I debated lining the sweatshirt or treating the two fabrics as one and basting them together. In the end I basted together, but it would have been a nicer finish had I attempted lining. Only other slight modification I did was to use some woven bias binding along the hood, rather than cutting some knit fabric. This worked out ok. 

This was the second version I made of this pattern. I also made one for my older son back in January last year. I love the c…

Why you shouldn't take your kids with you to the fabric store...

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Because they end up convincing you to buy some flannel fabric.

My son actually needed PJs, but my daughter had more than enough clothes, but I'm a sucker for trying to keep it reasonably fair between the kids, especially when it's an impulse buy. These fabrics did not linger long in the stash when you have kids who keep asking when will they get their new outfits. 
First up I used the Mini Mouse Flannel as the skirt for Love Notions Everyday Play dress.  This is a quick and easy pattern and super cute.  I likely could have gone down a size, but I tend to go on the larger size to ensure growing room. Made her a size 3, though she's in a size 2 and almost 5! My kids are on the slim side.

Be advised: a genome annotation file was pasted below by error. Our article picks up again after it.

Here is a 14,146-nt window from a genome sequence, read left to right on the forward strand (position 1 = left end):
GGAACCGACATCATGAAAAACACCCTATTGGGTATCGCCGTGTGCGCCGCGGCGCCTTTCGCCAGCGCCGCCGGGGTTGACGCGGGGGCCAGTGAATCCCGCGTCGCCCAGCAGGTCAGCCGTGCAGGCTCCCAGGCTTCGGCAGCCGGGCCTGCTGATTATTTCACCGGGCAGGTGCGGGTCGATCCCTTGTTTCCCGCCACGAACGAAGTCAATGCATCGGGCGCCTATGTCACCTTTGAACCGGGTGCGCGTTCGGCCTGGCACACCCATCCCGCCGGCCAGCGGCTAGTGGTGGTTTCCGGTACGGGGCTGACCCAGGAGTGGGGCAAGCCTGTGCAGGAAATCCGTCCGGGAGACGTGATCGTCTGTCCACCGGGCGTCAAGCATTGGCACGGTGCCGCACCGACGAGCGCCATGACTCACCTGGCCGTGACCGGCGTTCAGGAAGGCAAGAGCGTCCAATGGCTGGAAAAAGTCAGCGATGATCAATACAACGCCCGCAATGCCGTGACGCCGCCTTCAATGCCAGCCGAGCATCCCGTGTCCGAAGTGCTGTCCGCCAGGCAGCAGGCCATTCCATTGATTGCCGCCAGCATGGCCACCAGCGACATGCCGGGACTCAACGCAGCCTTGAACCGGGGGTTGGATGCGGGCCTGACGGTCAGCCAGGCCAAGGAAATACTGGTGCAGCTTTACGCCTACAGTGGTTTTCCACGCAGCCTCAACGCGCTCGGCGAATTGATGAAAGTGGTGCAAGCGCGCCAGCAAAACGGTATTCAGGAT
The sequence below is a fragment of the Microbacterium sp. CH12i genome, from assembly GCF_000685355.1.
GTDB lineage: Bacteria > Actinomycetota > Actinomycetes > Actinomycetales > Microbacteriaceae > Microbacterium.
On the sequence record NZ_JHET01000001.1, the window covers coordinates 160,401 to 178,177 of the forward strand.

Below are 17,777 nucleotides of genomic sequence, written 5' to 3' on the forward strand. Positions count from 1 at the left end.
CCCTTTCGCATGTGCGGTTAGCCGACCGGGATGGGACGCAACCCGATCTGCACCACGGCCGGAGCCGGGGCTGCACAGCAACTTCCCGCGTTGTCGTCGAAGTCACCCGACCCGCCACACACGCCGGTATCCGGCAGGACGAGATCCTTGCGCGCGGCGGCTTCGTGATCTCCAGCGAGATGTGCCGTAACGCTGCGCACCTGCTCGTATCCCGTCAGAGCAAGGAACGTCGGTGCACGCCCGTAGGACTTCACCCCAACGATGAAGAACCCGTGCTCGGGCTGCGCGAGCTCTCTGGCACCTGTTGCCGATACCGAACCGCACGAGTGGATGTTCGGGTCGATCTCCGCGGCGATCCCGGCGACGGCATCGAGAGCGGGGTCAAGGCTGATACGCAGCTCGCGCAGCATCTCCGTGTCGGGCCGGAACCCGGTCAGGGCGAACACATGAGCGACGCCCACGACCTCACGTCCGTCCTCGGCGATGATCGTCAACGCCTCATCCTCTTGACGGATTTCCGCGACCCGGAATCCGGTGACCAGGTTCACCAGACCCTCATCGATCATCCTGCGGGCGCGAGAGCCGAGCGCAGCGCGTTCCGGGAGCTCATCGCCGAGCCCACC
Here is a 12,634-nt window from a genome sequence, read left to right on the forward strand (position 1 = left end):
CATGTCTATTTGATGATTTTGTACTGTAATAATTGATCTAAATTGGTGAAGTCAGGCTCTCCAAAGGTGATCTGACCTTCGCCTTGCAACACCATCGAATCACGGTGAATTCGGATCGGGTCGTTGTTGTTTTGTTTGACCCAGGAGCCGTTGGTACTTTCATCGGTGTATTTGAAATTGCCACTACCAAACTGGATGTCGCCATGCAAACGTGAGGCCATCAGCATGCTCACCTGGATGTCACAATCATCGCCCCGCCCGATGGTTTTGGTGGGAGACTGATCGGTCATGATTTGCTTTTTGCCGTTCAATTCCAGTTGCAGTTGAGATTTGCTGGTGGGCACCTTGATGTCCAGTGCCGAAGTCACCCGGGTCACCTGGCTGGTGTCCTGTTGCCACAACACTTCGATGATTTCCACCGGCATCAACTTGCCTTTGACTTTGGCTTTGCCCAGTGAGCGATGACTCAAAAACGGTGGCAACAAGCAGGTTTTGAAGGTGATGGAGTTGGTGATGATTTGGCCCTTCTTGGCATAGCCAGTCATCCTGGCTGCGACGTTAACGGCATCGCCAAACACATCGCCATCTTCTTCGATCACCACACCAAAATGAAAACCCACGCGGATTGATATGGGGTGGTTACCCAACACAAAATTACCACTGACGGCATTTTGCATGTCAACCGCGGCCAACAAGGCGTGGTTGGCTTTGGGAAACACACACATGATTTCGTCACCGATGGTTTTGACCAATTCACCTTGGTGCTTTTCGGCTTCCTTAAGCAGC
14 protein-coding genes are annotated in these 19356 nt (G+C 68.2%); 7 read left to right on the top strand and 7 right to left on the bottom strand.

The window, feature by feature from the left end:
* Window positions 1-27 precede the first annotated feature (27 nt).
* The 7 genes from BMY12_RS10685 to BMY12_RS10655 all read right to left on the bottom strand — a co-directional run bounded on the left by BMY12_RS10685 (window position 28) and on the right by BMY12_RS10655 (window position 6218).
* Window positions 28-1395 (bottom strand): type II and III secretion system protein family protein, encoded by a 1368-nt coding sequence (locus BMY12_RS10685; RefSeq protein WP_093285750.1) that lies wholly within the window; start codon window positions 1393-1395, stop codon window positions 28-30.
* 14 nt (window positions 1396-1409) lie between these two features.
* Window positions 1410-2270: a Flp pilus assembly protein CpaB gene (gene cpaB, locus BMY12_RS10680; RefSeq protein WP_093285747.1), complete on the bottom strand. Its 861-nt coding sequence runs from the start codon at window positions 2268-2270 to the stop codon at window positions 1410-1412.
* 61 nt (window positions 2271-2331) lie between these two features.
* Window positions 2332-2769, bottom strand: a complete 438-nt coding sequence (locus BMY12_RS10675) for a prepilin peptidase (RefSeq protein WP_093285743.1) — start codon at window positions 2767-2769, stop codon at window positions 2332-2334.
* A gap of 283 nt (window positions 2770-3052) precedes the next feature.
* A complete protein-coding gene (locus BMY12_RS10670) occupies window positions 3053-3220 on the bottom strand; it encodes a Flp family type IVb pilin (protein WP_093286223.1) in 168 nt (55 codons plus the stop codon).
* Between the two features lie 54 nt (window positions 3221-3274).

After a few more weeks of nagging, asking politely, I got around to making up a pj set using Jalie 3355
I was hesitant to buy this pattern initially as it seemed a bit basic, but it has turned out to be my most used pattern to date. I've lost track of the number of times I've made…

Meal Plan: January Week 1 Results and Week 2 Plan

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The results from Week 1:

Initial plan:
LasagnaLentil & Mushroom Pasta (Yum & Yummer page 112) skipped because made meat sauce instead.Sweet and Sour Pork (Looneyspoons Collection page 216)Sticky Chicky - Baked chicken in BBQ sauce ( Looneyspoons Collection page 167), Mashed Potatoes, Carrots and Broccoli Switched to Pork chopsPizza with Sausage and PeppersSausage cabbage skillet with perogiesChili  Moved to next week What we actually ate: